Cuba no more

Cruise ships docked at the main terminal in Havana, Cuba. Photo by Mike Rynearson/Quest Imagery

June 10, 2019–On June 4, 2019 all cruises, including active cruises, were notified by the Trump Administration that they cease all ports of entry to Cuba by the following day, June 5, 2019.

Unfortunately, I predicted this a year ago and was nervous about booking one of these cruises scheduled back in January of 2019. All my friends and family thought that was crazy talk and I should “stop being so paranoid” and buy the tickets. That there was “no way in hell” that our government would make a decision like this within 24 hours.

So my partner Mike Rynearson and I flew to Miami, spent a few nights there and then embarked on a 7 night journey on the MSC Armonia. Stops included Montego Bay, Jamaica, Grand Cayman Islands, Cozumel, Mexico and two nights in Havana, Cuba. Havana was the only reason we took this cruise since we’d been at those other Ports before.

On June 5th, I searched various cruise websites and news stories about the immediate aftermath of this decision. The consensus was approximately 800,000 people who were already on or booked cruises are affected.

Instead of Havana, Cuba, for two nights, the MSC Armonia (the ship we sailed on) would be going to Costa Maya, Mexico and returning to Miami on its scheduled arrival.

Once again the Cubans and American people were the ones who got screwed and not the government. They can no longer rely on Cruise ship passengers for tourism. At least 2,000 per ship. Not only do they lose out on American passengers but non-Americans as well who are allowed to travel to Cuba freely.

When we visited Havana in January, it reminded me of many other Spanish Colonial cities only very run down. The Malecon, for example, is in a beautiful location. At this moment, every single building is vacant and run down. That and the antique American cars are the only signs separating Havana from many other cities in Central America, Mexico and the Caribbean.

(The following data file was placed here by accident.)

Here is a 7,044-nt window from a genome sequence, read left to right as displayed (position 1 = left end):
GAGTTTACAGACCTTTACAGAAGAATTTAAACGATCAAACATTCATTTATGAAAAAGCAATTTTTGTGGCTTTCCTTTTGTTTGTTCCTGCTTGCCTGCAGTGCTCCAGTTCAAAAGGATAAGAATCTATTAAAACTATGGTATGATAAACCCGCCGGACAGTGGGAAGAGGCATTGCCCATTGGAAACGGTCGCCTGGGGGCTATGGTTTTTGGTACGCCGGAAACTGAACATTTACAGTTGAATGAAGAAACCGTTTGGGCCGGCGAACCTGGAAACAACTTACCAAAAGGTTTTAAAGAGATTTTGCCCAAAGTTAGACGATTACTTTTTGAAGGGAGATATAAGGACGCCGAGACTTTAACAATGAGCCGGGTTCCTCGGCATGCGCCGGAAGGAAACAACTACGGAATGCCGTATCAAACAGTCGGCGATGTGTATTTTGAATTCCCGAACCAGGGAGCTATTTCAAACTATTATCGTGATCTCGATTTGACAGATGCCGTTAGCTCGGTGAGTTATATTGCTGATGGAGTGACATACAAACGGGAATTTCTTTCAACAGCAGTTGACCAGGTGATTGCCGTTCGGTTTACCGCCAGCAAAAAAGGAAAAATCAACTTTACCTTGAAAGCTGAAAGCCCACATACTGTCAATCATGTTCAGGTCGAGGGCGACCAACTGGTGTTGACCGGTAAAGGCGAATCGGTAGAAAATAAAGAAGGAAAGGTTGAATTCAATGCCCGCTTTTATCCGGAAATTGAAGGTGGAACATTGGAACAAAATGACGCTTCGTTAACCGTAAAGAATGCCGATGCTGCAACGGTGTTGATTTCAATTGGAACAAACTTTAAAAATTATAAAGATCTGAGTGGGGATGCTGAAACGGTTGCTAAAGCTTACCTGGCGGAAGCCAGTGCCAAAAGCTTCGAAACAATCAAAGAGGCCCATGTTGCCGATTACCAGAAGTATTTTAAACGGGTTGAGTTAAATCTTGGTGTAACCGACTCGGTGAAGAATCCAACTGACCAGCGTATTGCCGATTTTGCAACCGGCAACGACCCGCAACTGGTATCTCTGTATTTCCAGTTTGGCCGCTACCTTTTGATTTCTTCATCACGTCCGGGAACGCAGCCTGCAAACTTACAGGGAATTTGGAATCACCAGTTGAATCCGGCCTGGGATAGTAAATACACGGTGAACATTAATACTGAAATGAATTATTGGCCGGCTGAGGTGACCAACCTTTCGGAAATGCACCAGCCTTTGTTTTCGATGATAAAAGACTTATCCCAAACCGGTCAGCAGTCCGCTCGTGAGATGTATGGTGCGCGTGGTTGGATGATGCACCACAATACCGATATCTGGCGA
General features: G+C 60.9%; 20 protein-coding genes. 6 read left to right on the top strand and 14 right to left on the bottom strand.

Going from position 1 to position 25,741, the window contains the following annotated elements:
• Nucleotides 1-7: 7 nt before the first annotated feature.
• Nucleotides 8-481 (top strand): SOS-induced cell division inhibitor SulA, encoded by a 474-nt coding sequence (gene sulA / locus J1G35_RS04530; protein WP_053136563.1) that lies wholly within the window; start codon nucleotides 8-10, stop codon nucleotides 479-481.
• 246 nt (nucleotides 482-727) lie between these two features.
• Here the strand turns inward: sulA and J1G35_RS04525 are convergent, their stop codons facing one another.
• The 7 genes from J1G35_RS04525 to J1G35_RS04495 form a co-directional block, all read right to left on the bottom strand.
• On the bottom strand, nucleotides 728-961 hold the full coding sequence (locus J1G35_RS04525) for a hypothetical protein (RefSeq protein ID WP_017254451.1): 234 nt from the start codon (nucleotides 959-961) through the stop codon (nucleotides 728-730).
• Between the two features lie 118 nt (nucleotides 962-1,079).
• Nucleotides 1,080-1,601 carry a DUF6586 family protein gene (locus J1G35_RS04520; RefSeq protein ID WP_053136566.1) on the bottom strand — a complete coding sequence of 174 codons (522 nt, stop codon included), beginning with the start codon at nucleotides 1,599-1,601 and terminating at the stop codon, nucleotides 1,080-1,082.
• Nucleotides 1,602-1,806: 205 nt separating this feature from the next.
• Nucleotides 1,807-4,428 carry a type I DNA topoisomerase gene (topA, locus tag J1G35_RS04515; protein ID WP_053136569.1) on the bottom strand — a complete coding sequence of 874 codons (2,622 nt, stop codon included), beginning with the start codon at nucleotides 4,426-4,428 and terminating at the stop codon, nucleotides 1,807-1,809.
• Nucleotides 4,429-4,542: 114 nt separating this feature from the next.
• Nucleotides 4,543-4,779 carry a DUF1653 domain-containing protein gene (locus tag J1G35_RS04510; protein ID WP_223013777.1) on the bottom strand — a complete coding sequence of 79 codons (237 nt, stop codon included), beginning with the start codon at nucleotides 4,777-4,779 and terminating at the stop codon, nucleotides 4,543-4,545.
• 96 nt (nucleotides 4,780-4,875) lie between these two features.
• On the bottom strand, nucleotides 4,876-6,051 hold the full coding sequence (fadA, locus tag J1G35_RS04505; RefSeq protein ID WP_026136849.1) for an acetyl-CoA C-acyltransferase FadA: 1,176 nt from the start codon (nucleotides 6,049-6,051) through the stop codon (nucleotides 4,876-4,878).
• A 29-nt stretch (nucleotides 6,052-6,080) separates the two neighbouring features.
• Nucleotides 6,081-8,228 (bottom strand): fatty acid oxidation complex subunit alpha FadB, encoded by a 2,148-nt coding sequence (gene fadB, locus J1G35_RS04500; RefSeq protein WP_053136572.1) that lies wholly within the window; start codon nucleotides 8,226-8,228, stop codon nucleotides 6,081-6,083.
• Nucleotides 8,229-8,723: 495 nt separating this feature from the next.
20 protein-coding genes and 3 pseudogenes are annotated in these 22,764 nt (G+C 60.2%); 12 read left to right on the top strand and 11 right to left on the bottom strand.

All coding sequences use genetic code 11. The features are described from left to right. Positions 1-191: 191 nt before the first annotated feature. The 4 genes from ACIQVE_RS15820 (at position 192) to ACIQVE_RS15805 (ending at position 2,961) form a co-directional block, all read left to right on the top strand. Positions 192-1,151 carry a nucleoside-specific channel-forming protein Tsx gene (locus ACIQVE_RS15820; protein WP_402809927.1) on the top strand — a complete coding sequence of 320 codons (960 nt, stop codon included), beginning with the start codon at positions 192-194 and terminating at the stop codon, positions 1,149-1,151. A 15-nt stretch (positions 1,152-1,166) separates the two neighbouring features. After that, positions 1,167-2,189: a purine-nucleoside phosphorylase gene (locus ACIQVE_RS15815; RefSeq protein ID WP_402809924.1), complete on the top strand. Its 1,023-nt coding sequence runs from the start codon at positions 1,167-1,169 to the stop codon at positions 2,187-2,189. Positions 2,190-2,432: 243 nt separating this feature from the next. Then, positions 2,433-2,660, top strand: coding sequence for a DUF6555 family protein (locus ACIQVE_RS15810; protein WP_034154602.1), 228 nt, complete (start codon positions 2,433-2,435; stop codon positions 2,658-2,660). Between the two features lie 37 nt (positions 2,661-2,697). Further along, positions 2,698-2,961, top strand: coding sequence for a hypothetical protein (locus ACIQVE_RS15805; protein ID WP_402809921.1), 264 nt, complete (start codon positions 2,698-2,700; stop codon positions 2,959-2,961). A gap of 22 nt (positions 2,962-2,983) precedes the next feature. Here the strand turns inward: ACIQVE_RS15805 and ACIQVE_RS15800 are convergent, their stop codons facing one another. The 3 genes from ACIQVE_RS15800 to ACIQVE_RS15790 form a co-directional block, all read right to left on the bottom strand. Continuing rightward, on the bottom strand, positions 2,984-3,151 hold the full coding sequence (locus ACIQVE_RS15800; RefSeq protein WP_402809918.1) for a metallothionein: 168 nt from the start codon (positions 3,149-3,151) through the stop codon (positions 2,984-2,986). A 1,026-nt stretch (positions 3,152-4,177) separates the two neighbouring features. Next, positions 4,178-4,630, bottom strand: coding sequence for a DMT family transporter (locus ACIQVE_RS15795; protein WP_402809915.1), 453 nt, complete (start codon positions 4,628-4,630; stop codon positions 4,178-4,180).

Most Americans go to Havana because of the mystery of its being just 90 miles from Florida. And being able to smoke Cuban cigars and bring some home legally. There was a store on a prominent street selling cigars and rum. Hundreds of people flowed into this store daily. When I entered the store it was pure chaos. People yelling out questions about the cigars, this one that one and the other. All I wanted was friggin cigar for a souvenir. The rum area was equally chaotic. Just a huge buzz of noise.

As we strolled the streets, while many people shot selfies we shot street scenes and the people who reside on the island. We walked outside of the “tourist zone” and met a man sitting alone on the Malecon making jewelry out of some sort of wood. He wanted one Euro for an amazing necklace and bracelet we gave him five. His eyes started to well up.

All these people want is a good life for them and their families and sadly they are once again victims of political warfare.

Lucky for them the Europeans, Asians, Middle Easterners, Russians, Africans, North and South Americans (minus the United States of America) are untouched by entering the island. And just like that, the whole world can visit this island now except for the country closest to it.

Click for our Cuba Gallery

On January 4, 2019, this was published in its entirety on the United States government website.

“The United States took strong action to prevent U.S. travel to Cuba from enriching the Cuban military, security, and intelligence services by announcing new restrictions on authorized travel and vessels to the island.

Going forward, the United States will prohibit U.S. travelers from going to Cuba under the previous ‘group people-to-people educational’ travel authorization. In addition, the United States will no longer permit visits to Cuba via passenger and recreational vessels, including cruise ships and yachts, and private and corporate aircraft.

The United States holds the Cuban regime accountable for its repression of the Cuban people, its interference in Venezuela, and its direct role in the man-made crisis led by Nicolas Maduro. Despite widespread international condemnation, Maduro continues to undermine his country’s institutions and subvert the Venezuelan people’s right to self-determination. Empowered by Cuba, he has created a humanitarian disaster that destabilizes the region.

These actions are directly linked to the tourism industry, which has strong economic ties to the Cuban security, military, and intelligence sectors in Cuba. Veiled tourism has served to line the pockets of the Cuban military, the very same people supporting Nicolas Maduro in Venezuela and repressing the Cuban people on the island. In Cuba, the regime continues to harass, intimidate, and jail Cubans who dare to voice an opinion different from the one the regime wants them to have. The United States calls on the regime to abandon its repression of Cubans, cease its interference in Venezuela, and work toward building a stable, prosperous, and free country for the Cuban people.”

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